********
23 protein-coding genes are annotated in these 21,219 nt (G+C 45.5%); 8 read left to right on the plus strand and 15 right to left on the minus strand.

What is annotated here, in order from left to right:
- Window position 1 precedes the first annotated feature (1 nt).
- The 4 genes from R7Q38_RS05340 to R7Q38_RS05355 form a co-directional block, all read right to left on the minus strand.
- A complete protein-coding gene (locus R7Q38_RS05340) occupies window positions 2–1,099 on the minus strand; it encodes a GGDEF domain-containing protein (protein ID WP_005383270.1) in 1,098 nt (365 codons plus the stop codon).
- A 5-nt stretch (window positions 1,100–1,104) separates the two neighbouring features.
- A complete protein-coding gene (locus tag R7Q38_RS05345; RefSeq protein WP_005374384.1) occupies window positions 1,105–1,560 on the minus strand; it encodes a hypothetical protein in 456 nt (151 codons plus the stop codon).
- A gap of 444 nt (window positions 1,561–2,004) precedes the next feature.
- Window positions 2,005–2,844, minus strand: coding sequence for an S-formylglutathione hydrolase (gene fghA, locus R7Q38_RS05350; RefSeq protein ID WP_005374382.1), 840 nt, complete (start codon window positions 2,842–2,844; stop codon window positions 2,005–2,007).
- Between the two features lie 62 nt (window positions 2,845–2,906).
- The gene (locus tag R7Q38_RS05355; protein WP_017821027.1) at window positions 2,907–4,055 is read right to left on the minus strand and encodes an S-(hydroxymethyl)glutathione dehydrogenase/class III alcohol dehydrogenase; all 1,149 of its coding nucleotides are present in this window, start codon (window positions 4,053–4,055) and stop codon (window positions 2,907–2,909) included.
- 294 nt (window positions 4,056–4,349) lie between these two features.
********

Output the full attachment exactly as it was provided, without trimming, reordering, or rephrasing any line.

23 protein-coding genes are annotated in these 21,219 nt (G+C 45.5%); 8 read left to right on the plus strand and 15 right to left on the minus strand.

What is annotated here, in order from left to right:
- Window position 1 precedes the first annotated feature (1 nt).
- The 4 genes from R7Q38_RS05340 to R7Q38_RS05355 form a co-directional block, all read right to left on the minus strand.
- A complete protein-coding gene (locus R7Q38_RS05340) occupies window positions 2–1,099 on the minus strand; it encodes a GGDEF domain-containing protein (protein ID WP_005383270.1) in 1,098 nt (365 codons plus the stop codon).
- A 5-nt stretch (window positions 1,100–1,104) separates the two neighbouring features.
- A complete protein-coding gene (locus tag R7Q38_RS05345; RefSeq protein WP_005374384.1) occupies window positions 1,105–1,560 on the minus strand; it encodes a hypothetical protein in 456 nt (151 codons plus the stop codon).
- A gap of 444 nt (window positions 1,561–2,004) precedes the next feature.
- Window positions 2,005–2,844, minus strand: coding sequence for an S-formylglutathione hydrolase (gene fghA, locus R7Q38_RS05350; RefSeq protein ID WP_005374382.1), 840 nt, complete (start codon window positions 2,842–2,844; stop codon window positions 2,005–2,007).
- Between the two features lie 62 nt (window positions 2,845–2,906).
- The gene (locus tag R7Q38_RS05355; protein WP_017821027.1) at window positions 2,907–4,055 is read right to left on the minus strand and encodes an S-(hydroxymethyl)glutathione dehydrogenase/class III alcohol dehydrogenase; all 1,149 of its coding nucleotides are present in this window, start codon (window positions 4,053–4,055) and stop codon (window positions 2,907–2,909) included.
- 294 nt (window positions 4,056–4,349) lie between these two features.